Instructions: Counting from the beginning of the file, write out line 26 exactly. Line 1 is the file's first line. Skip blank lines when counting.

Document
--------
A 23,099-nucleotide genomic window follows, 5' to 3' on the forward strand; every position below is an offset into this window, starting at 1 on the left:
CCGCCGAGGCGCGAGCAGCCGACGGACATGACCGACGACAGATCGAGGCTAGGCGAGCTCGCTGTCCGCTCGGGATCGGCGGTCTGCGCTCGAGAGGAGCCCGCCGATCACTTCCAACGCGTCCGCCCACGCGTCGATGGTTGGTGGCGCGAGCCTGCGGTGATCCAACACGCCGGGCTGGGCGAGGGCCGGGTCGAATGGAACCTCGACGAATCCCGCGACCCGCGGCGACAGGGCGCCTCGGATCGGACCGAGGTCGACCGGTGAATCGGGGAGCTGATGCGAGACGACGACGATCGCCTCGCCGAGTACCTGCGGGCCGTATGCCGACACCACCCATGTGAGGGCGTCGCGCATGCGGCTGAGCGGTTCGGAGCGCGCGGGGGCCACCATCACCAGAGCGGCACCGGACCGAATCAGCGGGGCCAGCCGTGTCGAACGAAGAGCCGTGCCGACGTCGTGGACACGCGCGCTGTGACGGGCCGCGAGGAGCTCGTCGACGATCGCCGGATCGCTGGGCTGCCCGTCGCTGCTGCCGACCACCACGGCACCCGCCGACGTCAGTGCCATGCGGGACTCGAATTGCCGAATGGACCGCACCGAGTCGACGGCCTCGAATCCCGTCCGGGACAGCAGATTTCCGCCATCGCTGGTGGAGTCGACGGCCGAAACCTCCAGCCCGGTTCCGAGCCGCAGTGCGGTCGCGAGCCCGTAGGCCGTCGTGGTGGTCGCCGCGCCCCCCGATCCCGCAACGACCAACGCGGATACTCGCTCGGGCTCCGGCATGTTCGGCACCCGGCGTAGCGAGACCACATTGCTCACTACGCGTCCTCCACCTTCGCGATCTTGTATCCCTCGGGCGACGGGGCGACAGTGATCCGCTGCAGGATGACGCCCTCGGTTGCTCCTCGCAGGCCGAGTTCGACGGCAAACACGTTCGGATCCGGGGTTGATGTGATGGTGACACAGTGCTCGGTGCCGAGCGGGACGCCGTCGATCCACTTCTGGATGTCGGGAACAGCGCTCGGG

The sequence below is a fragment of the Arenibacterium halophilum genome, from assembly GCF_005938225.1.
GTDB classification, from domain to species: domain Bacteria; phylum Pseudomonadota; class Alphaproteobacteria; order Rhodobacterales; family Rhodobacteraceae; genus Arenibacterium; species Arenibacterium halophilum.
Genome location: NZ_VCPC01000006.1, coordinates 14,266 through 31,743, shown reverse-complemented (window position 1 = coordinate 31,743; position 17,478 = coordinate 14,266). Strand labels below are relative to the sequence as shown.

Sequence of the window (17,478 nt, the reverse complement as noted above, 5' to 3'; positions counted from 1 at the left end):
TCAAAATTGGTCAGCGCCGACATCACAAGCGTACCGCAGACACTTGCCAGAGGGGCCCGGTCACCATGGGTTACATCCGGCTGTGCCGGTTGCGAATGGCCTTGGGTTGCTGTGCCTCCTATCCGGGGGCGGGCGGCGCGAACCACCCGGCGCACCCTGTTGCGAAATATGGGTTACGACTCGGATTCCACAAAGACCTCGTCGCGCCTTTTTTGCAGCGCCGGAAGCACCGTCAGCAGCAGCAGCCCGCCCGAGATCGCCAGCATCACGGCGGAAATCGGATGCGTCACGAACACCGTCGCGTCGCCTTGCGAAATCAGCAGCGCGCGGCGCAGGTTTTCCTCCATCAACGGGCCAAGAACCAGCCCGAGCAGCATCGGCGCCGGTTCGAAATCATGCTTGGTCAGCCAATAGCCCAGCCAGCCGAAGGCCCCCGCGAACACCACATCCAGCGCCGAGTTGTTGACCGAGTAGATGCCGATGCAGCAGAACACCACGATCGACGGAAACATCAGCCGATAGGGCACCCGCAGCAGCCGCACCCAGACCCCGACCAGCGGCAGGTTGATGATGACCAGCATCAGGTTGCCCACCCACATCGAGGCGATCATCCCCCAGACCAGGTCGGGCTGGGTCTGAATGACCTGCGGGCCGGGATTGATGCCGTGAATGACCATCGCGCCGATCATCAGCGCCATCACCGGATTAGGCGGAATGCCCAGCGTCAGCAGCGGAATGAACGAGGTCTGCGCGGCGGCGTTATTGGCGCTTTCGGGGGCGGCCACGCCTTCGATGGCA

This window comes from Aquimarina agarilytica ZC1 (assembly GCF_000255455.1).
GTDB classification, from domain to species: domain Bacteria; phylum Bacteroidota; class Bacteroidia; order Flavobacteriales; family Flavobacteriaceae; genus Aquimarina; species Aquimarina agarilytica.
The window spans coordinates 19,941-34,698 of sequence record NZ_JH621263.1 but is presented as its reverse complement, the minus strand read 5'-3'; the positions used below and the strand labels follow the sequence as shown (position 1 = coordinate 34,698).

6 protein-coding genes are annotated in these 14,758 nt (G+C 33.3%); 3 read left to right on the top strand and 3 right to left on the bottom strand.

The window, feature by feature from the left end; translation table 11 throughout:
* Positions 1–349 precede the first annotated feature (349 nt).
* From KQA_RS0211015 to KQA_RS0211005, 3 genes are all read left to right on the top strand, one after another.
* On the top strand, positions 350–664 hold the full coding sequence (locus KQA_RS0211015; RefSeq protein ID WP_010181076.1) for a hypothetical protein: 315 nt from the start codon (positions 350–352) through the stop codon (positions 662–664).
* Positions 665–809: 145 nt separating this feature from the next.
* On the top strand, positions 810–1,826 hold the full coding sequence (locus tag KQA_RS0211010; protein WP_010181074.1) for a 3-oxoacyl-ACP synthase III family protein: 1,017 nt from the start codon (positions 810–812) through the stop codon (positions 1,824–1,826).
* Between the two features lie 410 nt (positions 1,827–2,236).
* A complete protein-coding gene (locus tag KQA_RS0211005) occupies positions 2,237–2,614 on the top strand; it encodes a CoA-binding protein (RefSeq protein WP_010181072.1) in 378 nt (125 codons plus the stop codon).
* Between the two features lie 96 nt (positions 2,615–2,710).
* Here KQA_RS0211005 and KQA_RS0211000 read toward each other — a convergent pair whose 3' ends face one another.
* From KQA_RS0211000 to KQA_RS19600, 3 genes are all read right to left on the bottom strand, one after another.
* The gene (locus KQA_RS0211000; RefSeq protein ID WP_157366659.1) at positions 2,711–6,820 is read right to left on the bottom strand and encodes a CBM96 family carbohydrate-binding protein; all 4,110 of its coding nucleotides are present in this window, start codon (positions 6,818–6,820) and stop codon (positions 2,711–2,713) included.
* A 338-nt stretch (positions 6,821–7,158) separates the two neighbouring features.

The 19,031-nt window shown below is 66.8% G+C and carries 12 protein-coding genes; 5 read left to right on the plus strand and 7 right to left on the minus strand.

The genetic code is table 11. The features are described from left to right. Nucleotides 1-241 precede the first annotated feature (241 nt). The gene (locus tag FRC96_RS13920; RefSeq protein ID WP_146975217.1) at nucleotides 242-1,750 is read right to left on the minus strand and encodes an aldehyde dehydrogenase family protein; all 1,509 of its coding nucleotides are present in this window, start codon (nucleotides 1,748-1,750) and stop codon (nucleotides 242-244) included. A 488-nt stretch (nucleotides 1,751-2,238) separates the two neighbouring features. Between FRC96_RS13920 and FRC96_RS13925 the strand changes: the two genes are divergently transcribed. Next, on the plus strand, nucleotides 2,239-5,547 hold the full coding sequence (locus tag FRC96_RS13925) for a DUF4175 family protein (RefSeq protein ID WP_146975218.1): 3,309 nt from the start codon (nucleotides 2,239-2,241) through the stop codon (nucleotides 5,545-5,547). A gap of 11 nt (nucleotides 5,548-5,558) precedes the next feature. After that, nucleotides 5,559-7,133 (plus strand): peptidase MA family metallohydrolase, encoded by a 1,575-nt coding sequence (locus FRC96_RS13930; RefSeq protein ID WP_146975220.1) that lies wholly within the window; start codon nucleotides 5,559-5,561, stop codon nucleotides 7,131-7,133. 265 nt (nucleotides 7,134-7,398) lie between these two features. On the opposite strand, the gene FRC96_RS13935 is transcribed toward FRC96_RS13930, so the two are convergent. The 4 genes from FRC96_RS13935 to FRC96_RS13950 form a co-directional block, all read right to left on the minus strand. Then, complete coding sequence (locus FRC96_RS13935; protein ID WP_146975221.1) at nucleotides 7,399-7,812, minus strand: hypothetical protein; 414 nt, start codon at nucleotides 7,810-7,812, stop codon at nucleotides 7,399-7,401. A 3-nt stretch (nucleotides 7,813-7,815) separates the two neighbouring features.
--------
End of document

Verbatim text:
The genetic code is table 11. The features are described from left to right. Nucleotides 1-241 precede the first annotated feature (241 nt). The gene (locus tag FRC96_RS13920; RefSeq protein ID WP_146975217.1) at nucleotides 242-1,750 is read right to left on the minus strand and encodes an aldehyde dehydrogenase family protein; all 1,509 of its coding nucleotides are present in this window, start codon (nucleotides 1,748-1,750) and stop codon (nucleotides 242-244) included. A 488-nt stretch (nucleotides 1,751-2,238) separates the two neighbouring features. Between FRC96_RS13920 and FRC96_RS13925 the strand changes: the two genes are divergently transcribed. Next, on the plus strand, nucleotides 2,239-5,547 hold the full coding sequence (locus tag FRC96_RS13925) for a DUF4175 family protein (RefSeq protein ID WP_146975218.1): 3,309 nt from the start codon (nucleotides 2,239-2,241) through the stop codon (nucleotides 5,545-5,547). A gap of 11 nt (nucleotides 5,548-5,558) precedes the next feature. After that, nucleotides 5,559-7,133 (plus strand): peptidase MA family metallohydrolase, encoded by a 1,575-nt coding sequence (locus FRC96_RS13930; RefSeq protein ID WP_146975220.1) that lies wholly within the window; start codon nucleotides 5,559-5,561, stop codon nucleotides 7,131-7,133. 265 nt (nucleotides 7,134-7,398) lie between these two features. On the opposite strand, the gene FRC96_RS13935 is transcribed toward FRC96_RS13930, so the two are convergent. The 4 genes from FRC96_RS13935 to FRC96_RS13950 form a co-directional block, all read right to left on the minus strand. Then, complete coding sequence (locus FRC96_RS13935; protein ID WP_146975221.1) at nucleotides 7,399-7,812, minus strand: hypothetical protein; 414 nt, start codon at nucleotides 7,810-7,812, stop codon at nucleotides 7,399-7,401. A 3-nt stretch (nucleotides 7,813-7,815) separates the two neighbouring features.